Google Calendar and Atom

Google today launched Google Calendar. I am sure plenty of people will blog about it, so I won’t bother with a review of all its Ajaxy-goodness.


What I thought was interesting, however, is that Google Calendar does not support RSS. In fact it uses Atom exclusively. Only a small minority of people will care about this obscure technology fact, but in the syndication community I think this is tremendously significant. To an engineer, adding RSS support is trivial, so the syndication industry must ask themselves, and the RSS folks especially, why did Google only support Atom?

Google also introduced their own proprietary Atom elements or what I could only call the “Google Calendar Atom Extension.” The elements they introduced are:

  • transparency - unsure exactly what this is for
  • comments - which provides a link to a comment feed
  • eventStatus - which indicates whether an event is confirmed or not.
  • where - the location of the event
  • when - the time and duration of the event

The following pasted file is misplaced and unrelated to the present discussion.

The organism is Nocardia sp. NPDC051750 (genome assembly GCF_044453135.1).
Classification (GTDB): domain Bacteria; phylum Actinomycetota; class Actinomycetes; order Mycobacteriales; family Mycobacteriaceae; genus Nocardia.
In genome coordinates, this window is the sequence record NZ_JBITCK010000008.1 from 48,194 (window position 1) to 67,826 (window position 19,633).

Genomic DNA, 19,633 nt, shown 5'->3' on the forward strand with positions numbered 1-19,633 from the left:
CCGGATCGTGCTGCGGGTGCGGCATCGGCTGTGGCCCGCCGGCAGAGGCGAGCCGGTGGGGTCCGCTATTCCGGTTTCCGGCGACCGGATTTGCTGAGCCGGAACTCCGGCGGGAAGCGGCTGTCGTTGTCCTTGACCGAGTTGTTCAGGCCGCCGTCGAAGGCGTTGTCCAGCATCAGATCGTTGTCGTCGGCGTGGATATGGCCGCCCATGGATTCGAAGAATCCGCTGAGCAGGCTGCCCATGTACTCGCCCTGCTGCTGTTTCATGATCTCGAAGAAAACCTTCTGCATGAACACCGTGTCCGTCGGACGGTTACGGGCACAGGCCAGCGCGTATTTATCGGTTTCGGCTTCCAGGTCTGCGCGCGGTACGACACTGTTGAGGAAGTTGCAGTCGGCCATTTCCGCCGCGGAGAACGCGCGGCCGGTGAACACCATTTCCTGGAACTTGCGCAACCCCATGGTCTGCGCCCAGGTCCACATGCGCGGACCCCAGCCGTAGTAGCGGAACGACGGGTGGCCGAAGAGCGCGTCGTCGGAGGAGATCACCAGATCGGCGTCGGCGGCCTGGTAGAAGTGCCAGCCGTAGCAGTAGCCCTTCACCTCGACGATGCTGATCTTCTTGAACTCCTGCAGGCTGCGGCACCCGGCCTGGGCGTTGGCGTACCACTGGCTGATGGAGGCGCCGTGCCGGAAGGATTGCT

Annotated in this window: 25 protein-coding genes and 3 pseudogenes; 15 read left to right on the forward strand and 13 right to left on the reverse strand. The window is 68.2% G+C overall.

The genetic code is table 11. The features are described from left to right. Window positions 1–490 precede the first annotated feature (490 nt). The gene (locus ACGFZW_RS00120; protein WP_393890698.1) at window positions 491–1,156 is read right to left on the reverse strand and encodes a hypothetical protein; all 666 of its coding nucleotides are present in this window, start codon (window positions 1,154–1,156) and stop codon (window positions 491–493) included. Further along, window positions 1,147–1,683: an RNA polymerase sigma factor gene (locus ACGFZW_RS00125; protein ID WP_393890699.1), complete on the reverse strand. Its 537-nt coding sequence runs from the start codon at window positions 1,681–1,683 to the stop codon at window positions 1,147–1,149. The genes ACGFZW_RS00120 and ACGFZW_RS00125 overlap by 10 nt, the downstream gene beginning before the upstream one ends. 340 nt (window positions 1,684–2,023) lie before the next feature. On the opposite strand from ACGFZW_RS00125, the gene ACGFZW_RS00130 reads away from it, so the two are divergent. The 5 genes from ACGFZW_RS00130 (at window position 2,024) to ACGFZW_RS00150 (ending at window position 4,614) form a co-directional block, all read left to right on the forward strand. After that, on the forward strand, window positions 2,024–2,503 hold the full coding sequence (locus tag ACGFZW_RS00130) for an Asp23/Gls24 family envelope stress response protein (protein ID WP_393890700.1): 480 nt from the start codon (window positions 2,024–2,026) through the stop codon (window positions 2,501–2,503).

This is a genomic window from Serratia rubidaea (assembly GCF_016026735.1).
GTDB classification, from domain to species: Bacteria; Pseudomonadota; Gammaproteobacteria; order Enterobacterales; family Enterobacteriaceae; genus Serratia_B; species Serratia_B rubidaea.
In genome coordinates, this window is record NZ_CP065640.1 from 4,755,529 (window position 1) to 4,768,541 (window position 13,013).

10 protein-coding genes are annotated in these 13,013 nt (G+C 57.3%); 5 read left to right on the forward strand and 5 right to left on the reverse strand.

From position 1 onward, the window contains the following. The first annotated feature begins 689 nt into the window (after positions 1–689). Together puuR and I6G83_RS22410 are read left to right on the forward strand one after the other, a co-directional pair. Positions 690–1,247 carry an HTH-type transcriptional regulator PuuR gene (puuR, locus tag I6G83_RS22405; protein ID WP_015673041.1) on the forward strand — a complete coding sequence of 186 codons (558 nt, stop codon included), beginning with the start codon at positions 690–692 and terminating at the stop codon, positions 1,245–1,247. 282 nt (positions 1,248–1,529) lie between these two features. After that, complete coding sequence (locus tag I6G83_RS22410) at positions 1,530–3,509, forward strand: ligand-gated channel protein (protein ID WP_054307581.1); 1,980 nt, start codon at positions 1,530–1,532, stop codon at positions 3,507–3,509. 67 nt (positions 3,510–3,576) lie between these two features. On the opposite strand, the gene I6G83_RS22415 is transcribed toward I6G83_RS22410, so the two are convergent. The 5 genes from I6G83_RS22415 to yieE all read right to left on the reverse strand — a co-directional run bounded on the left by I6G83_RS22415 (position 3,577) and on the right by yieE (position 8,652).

Example Atom Elements

<gd:transparency value=""/>

  <gd:feedLink href=""/>

<gd:eventStatus value=""/>

<gd:where>My Living Room</gc:where>

<gd:when startTime="2006-04-13T20:00:00.000Z" endTime="2006-04-13T21:00:00.000Z"/>

Wrap-Up and Final Thoughts

It is a shame that Google did not use the more standard “Threads Extension” for Atom as opposed to a proprietary <comments> element. But I bet you anything Google will fix that. The threads extension is getting a lot of traction - I know that we (Six Apart) has released support for it on Friendster Blogs, and I know we intend to release it for TypePad. Plus I have my own implementation of it for Movable Type.

But regardless, as Anil always says, “shipping trumps everything else” so kudos to Google for getting it out there.

But back to one of the questions I posed earlier? Why did Google choose to support Atom exclusively? I personally think that Google foresaw that the issues with RSS are finally coming home to roost. Plus, standards are just better.

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I have been an advocate for the Atom Feed Thread extension for quite sometime, and am an active developer of it. Within Six Apart I have helped deploy the extension across over 1 million Friendster blogs, I have developed my... Read More

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